The report, compiled by former Inspector General John L. Helgerson, concluded that the CIA waterboarding was not "justified" and that went "beyond" the limits of what the Department of Justice authorized. From the beginning, the report read, CIA officers involved in the program were worried about their personal reputations being "seriously damaged" and that public disclosure of the program would limit the "reputation and effectiveness of the agency itself."
Concerns of the waterboarding were widespread among those who knew of the waterboarding as an interrogation tactic. The Office of Medical Service, the agency's in-house team of doctors who were required to monitor the detainees while they were being waterboarded, noted to the IG staff that potential gains and "power" of the waterboarding to get detainees to talk was "exaggerated" and "appreciably overstated."
According to a former senior CIA official, the IG investigations into waterboarding—even before it was completed—made CIA officials nervous. On June 29, 2003, Director of CIA George Tenet went to the White House to discuss the "expanded use of [waterboarding]" with several senior administration officials. According to the former official, Tenet and CIA general Counsel John Rizzo informed attorney general John Ashcroft on the overuse of waterboarding on three al Qaeda detainees. According to the source, "The attorney general was fully informed of the severity of the situation and gave his approval."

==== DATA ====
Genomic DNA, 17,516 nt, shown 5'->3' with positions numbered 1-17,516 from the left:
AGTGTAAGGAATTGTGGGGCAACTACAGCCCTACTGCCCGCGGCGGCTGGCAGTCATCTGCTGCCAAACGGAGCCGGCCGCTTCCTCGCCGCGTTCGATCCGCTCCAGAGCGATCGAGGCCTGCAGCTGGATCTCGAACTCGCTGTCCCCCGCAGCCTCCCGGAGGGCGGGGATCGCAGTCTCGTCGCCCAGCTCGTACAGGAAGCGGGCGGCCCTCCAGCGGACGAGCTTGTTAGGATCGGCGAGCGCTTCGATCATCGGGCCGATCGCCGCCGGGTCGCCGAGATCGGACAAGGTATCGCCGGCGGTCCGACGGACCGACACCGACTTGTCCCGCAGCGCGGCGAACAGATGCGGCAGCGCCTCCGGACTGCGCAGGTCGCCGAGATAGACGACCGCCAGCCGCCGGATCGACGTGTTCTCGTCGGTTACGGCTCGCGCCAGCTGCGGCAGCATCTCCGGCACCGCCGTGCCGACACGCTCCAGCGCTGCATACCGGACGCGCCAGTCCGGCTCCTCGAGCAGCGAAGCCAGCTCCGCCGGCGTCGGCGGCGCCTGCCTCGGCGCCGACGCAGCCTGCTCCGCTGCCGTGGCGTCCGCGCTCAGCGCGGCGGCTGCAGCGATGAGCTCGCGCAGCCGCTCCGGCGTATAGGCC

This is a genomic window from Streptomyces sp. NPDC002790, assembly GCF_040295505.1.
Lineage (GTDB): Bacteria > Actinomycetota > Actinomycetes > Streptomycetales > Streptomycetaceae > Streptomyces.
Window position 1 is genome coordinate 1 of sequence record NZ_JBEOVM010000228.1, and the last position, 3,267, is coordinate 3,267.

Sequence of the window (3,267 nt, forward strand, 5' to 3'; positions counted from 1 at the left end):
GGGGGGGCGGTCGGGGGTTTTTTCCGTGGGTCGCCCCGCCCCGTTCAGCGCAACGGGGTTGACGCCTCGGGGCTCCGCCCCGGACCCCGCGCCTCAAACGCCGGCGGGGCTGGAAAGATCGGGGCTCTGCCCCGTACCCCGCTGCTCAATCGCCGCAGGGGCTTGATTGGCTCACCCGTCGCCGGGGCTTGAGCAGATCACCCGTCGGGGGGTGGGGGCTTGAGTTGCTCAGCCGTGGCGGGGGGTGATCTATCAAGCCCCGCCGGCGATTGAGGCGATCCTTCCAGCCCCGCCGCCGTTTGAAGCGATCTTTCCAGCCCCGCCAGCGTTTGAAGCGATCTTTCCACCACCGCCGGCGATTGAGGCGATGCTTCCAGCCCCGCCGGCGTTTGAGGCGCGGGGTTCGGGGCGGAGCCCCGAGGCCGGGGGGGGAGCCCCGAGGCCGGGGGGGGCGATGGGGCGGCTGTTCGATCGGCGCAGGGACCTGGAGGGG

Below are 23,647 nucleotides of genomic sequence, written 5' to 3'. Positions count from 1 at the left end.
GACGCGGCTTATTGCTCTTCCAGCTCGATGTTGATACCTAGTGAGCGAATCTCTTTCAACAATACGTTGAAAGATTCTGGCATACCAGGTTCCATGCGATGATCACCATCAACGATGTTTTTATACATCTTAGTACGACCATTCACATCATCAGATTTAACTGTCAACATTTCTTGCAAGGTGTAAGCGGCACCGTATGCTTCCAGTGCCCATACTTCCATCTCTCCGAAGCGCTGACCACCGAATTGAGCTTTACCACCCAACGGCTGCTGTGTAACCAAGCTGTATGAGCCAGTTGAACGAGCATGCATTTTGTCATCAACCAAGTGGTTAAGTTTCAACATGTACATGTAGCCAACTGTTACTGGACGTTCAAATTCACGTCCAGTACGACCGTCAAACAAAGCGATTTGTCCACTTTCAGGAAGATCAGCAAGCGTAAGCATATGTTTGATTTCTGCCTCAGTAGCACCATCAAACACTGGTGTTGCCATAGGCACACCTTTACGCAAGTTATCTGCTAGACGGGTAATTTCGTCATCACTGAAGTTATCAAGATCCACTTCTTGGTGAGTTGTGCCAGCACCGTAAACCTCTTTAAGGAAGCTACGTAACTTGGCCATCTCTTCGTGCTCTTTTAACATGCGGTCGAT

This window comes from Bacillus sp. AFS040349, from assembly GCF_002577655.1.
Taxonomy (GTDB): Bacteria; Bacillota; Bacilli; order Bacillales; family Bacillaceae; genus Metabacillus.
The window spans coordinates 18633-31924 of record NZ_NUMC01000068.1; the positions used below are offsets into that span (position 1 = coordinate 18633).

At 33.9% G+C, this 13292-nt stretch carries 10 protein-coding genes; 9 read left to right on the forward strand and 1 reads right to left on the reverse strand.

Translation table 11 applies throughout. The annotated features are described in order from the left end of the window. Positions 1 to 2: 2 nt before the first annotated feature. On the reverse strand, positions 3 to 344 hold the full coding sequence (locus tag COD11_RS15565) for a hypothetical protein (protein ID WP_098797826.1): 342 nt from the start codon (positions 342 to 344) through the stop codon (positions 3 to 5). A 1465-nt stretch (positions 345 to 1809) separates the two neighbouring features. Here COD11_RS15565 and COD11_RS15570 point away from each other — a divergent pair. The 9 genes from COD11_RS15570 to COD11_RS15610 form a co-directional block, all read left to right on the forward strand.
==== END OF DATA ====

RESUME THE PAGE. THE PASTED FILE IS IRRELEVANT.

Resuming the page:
Helgerson released a statement today that said, in part that waterboarding was used in a way that made it "inconsistent" with the understanding between CIA and the Department of Justice. The Department of Justice, Helgerson said in his statement, "provided the Agency a written legal opinion based on an Agency assurance that although some techniques would be used more than once, repetition would "not be substantial." My view was that, whatever methodology was used to count applications of the waterboard, the very large number of applications to which some detainees were subjected led to the inescapable conclusion that the Agency was abusing this technique."
Jameel Jaffer, of the ACLU, which sued the government to get this report released told ABC News said the report was "quite shocking. The fact that interrogators threatened children, the fact that they threatened prisoners with electric drills … that's really not something that I expected to read in a document discussing the activities of U.S. personnel."
Jaffer also applauded attorney general Holder's decision to open an investigation, but warned that any investigation that focused on low-lever CIA officers and not those who gave guidance to operatives on the ground would be inadequate.
"It's important that this investigation can be broad enough to encompass not just the interrogators who exceeded authority, but the senior officials who authorized torture and lawyers who facilitated it," Jaffer said. "We don't want an investigation that begins and ends with so-called rogue interrogators."
Robert Grenier, a former chief of counterterrorism, who oversaw the detention and interrogation program from later 2004 until early 2006, believes prosecuting the CIA officers would be a mistake.